Disc Two begins with The Man with a Cigar in His Mouth, a 1997 documentary by critic/filmmaker Mario Sesti. It collects interviews with Germi friends and collaborators including screenwriters Furio Scarpelli, Tullio Pinelli, Luciano Vincenzoni, and Leo Benvenuti; production manager Mario Silvestri; press agent Enrico Lucherini; actors Carlo Verdone, Aldo Puglisi, Stefania Sandrelli, and Claudia Cardinale; directors Mario Monicelli and Damiani Damiani; and composer Carlo Rustichelli. Not surprisingly, the interviews focus on Germi's manner in working with screenwriters, actors, and other members of his crews. The recurrent theme is the director's ability to draw the best out of his collaborators. The piece runs 38 minutes and is indexed into six chapters. The presentation is full screen, and audio and video are basically camcorder quality. It may not be glossy, but it's full of substance. There is also a brief text-based biography of Sesti.

Like the previous documentary, the 30-minute Delighting in Contrasts is a collection of interviews. This time we hear from Sandrelli, her fellow actor Lando Buzzanca (who played Matroianni's would-be brother-in-law), and Sesti. Criterion captured the interviews specifically for this release, so the comments are focused on Divorce Italian Style. The piece cuts between the three interviewees, the actors relating production anecdotes while Sesti offers a critical framework for the film. Video quality is excellent, with the interviews, scenes from the film, and still photos presented in a variety of aspect ratios from 1.78:1, to 1.85:1, to full frame.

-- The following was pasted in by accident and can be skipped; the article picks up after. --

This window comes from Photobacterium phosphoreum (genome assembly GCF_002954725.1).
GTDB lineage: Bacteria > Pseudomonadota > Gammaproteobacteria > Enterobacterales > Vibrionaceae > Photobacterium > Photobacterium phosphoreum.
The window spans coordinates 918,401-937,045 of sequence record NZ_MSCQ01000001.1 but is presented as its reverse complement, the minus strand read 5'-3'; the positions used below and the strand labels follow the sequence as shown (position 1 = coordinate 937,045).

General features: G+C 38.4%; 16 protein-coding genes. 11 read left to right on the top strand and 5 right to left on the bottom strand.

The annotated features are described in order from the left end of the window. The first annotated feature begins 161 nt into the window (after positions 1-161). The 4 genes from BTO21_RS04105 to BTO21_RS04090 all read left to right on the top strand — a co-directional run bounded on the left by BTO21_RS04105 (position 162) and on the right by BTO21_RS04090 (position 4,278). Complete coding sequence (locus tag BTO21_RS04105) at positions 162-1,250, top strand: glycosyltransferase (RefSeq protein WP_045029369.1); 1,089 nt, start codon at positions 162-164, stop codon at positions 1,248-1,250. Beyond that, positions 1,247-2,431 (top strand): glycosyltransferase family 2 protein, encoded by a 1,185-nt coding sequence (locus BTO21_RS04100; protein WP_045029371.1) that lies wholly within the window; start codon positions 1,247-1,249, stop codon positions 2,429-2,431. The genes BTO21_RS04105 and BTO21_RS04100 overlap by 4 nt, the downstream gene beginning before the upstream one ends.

Ported over from an Italian DVD release of Divorce Italian Style is a seven-minute interview with screenwriter Ennio De Concini. He talks mostly about his role in transforming the screenplay from drama to farce.

Finally, Disc Two houses screen tests for Sandrelli and Daniela Rocca. Both are approximately four minutes long, and surprisingly well preserved. Shot on black-and-white stock, they're framed at the 1.85:1 aspect ratio, anamorphically enhanced.

The insert booklet contains a great, newly-written essay about the movie by Stuart Klawans, film critic for The Nation, as well as essays by Andrew Sarris and Martin Scorsese, written for a 1999 retrospective on the director's career by the New York Film Festival. It also contains the usual cast and crew information, as well as technical details of the film's restoration for release on DVD.

Closing Statement

Divorce Italian Style is satire with teeth, a brilliant piece of black comedy, and the pinnacle of Pietro Germi's career as a filmmaker. It deserves a spot on your DVD shelf.

The Verdict

Not guilty.

Review content copyright © 2005 Dan Mancini; Site layout and review format copyright © 1998 - 2016 HipClick Designs LLC

Scales of Justice
Video: 90
Audio: 82
Extras: 70
Acting: 90
Story: 90
Judgment: 90

Perp Profile
Studio: Criterion
Video Formats:
* 1.85:1 Anamorphic

Audio Formats:
* Dolby Digital 1.0 Mono (Italian)

* English

Running Time: 104 Minutes
Release Year: 1962
MPAA Rating: Not Rated

Distinguishing Marks
* The Man with a Cigar in His Mouth Documentary
* Delighting in Contrasts Documentary
* Interview with Screenwriter Ennio De Concini
* Stefania Sandrelli and Daniela Rocca Screen-tests
* New Essay by Film Critic Stuart Klawans
* Essay by Film Historian Andrew Sarris
* Essay by Martin Scorsese

* IMDb